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uk.comp.home-networking (UK home networking) (uk.comp.home-networking) Discussion of all aspects of computer networking in the home, regardless of the platforms, software, topologies and protocols used. Examples of topics include recommendations for hardware or suppliers (e.g. NICs and cabling), protocols, servers, and specific network software. Advertising is not allowed.

unidentified network



 
 
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  #1  
Old October 25th 19, 12:31 PM posted to uk.comp.home-networking
Iain[_3_]
external usenet poster
 
Posts: 6
Default unidentified network

Windows 10 build 1903
can't connect to network.
I've tried many different solutions found on the web but nothing works.
Drivers are up to date.
Anyone able to help me?
Regards
Iain
  #2  
Old October 25th 19, 06:11 PM posted to uk.comp.home-networking
Henry Law
external usenet poster
 
Posts: 46
Default unidentified network

I sent this as email first off ... stupid.

On 25/10/2019 11:31, Iain wrote:
Windows 10 build 1903
can't connect to network.


Meaning what, exactly? When you do whatever-it-is, what do you expect
to see and what do you see?

Do you have an IP address (use ipconfig to find out)? Can you ping
anything (your router, for example, which unless you changed it is often
192.168.1.1)?

I've tried many different solutions found on the web but nothing works.


It would help us a little if you outlined at least some of the things
you tried.

Has it ever worked? Did you do anything just before it stopped working?
(where "any" should, initially at least, be interpreted very widely).

--
Henry Law n e w s @ l a w s h o u s e . o r g
Manchester, England
  #3  
Old October 25th 19, 07:50 PM posted to uk.comp.home-networking
Adrian Caspersz
external usenet poster
 
Posts: 67
Default unidentified network

On 25/10/2019 11:31, Iain wrote:
Windows 10 build 1903
can't connect to network.
I've tried many different solutions found on the web but nothing works.
Drivers are up to date.
Anyone able to help me?
Regards
Iain


There is a comprehensive list of 'fixes' on the following page

https://www.thewindowsclub.com/fix-u...etwork-windows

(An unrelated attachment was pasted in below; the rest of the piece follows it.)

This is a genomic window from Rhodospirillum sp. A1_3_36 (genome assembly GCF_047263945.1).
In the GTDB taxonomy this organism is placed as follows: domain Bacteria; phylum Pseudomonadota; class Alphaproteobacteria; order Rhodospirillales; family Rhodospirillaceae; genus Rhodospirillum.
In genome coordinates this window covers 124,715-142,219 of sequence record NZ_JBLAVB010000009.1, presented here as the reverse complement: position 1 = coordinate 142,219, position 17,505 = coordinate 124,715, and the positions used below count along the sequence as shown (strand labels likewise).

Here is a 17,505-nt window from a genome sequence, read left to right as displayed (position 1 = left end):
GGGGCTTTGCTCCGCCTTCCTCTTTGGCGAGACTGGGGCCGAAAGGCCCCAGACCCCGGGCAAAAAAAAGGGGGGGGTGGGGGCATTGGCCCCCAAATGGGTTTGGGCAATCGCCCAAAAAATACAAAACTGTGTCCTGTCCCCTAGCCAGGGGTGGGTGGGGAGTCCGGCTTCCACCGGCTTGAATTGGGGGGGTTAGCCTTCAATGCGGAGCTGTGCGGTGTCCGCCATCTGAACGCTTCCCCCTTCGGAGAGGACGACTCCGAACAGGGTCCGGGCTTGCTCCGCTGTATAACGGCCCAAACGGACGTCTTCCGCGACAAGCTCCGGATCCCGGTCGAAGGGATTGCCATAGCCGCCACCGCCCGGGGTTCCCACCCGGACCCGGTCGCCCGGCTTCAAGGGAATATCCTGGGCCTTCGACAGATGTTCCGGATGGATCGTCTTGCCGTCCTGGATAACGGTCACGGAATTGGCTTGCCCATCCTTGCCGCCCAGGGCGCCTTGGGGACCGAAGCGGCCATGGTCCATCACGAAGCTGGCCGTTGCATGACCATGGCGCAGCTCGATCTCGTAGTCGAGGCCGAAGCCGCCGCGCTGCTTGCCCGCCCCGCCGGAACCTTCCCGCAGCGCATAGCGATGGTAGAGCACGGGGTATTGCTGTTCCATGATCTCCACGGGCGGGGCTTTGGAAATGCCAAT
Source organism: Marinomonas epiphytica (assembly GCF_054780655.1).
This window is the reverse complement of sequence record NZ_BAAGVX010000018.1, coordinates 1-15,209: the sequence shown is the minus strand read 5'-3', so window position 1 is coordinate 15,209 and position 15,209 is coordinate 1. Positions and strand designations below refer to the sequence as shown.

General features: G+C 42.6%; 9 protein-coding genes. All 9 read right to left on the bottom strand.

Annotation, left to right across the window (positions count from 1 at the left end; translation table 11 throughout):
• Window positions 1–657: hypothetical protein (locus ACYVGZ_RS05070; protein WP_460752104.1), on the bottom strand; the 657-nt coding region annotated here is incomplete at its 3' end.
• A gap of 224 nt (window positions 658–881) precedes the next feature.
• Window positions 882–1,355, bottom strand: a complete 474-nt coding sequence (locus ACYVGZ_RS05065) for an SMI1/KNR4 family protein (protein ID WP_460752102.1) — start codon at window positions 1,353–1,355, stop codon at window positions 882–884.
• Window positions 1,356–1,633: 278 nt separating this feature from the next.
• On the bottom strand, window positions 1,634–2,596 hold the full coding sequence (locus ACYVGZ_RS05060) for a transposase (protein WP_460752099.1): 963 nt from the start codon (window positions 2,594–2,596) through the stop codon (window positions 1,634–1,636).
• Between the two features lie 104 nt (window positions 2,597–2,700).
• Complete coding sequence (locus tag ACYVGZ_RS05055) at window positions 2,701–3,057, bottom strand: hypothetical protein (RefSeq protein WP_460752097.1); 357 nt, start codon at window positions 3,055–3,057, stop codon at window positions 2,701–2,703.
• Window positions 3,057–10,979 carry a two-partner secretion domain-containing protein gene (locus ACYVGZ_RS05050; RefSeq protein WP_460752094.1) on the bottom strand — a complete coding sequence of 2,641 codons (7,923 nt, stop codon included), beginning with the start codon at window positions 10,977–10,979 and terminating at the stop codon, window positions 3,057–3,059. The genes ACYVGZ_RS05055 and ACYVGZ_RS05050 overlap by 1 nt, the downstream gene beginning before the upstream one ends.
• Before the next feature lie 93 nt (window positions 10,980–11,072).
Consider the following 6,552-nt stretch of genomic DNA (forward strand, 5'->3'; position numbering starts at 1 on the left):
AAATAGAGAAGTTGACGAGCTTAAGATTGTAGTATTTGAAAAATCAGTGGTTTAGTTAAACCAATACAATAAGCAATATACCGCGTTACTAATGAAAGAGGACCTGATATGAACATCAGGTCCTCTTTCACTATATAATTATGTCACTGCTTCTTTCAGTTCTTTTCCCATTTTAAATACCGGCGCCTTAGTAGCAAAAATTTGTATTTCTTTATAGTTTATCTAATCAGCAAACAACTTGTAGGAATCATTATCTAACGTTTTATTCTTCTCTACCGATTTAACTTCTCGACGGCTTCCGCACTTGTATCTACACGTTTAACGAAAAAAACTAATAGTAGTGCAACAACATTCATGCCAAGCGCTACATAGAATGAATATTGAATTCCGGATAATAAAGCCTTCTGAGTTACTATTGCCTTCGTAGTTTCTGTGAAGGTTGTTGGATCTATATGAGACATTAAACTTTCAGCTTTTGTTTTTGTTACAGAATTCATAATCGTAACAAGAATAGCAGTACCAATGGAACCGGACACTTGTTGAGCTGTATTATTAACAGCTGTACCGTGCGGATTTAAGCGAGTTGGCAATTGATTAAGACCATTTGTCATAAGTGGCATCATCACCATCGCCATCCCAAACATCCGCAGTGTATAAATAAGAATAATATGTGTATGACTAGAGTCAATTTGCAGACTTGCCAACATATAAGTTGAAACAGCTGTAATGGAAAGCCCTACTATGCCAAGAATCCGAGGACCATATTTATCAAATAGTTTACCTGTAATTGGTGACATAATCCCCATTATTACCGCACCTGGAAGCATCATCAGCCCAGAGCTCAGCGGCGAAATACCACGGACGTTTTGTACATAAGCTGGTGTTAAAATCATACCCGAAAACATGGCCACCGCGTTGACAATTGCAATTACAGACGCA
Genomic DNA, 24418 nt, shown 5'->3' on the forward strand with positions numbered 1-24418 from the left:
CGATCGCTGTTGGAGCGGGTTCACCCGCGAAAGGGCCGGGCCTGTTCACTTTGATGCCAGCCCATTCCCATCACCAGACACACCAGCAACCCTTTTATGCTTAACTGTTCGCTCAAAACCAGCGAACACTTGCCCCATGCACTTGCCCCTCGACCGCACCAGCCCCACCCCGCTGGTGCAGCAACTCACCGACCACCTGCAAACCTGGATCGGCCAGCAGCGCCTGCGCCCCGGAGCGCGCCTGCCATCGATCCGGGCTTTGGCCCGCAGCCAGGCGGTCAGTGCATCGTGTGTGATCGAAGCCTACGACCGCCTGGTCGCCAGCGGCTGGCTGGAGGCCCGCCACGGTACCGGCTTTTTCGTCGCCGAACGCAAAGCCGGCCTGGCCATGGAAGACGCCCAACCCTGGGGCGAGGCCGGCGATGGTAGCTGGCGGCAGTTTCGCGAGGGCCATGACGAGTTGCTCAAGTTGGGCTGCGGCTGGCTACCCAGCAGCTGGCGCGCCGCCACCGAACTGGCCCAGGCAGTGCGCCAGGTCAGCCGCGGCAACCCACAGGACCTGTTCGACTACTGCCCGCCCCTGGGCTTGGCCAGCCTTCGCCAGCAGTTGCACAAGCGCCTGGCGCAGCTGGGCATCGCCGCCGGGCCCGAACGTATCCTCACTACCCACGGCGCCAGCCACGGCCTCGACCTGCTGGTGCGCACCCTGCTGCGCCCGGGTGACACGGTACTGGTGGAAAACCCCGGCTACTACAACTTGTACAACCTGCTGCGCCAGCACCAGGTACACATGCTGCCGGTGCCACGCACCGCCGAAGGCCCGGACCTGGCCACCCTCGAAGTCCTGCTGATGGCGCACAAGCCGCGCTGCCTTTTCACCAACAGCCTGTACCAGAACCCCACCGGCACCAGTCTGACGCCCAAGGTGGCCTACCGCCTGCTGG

Start from top to bottom, tell us which tests you have tried

Also,

Is this cabled, or wifi?
Do other devices connect OK?

--
Adrian C
  #4  
Old October 26th 19, 12:58 PM posted to uk.comp.home-networking
Iain[_3_]
external usenet poster
 
Posts: 6
Default unidentified network

On 25/10/2019 18:50, Adrian Caspersz wrote:
On 25/10/2019 11:31, Iain wrote:
Windows 10 build 1903
can't connect to network.
I've tried many different solutions found on the web but nothing works.
Drivers are up to date.
Anyone able to help me?
Regards
Iain


There is a comprehensive list of 'fixes' on the following page

https://www.thewindowsclub.com/fix-u...etwork-windows

Start from top to bottom, tell us which tests you have tried

Also,

Is this cabled, or wifi?
Do other devices connect OK?


I've gone through that list to no avail. It is a cabled connection. 2
other Win 10 computers and 1 Linux computer connect OK.
I'm getting really frustated now.

Iain
  #5  
Old October 26th 19, 01:33 PM posted to uk.comp.home-networking
Iain[_3_]
external usenet poster
 
Posts: 6
Default unidentified network

On 25/10/2019 17:11, Henry Law wrote:
I sent this as email first off ... stupid.

On 25/10/2019 11:31, Iain wrote:
Windows 10 build 1903
can't connect to network.


Meaning what, exactly?* When you do whatever-it-is, what do you expect
to see and what do you see?

Do you have an IP address (use ipconfig to find out)?* Can you ping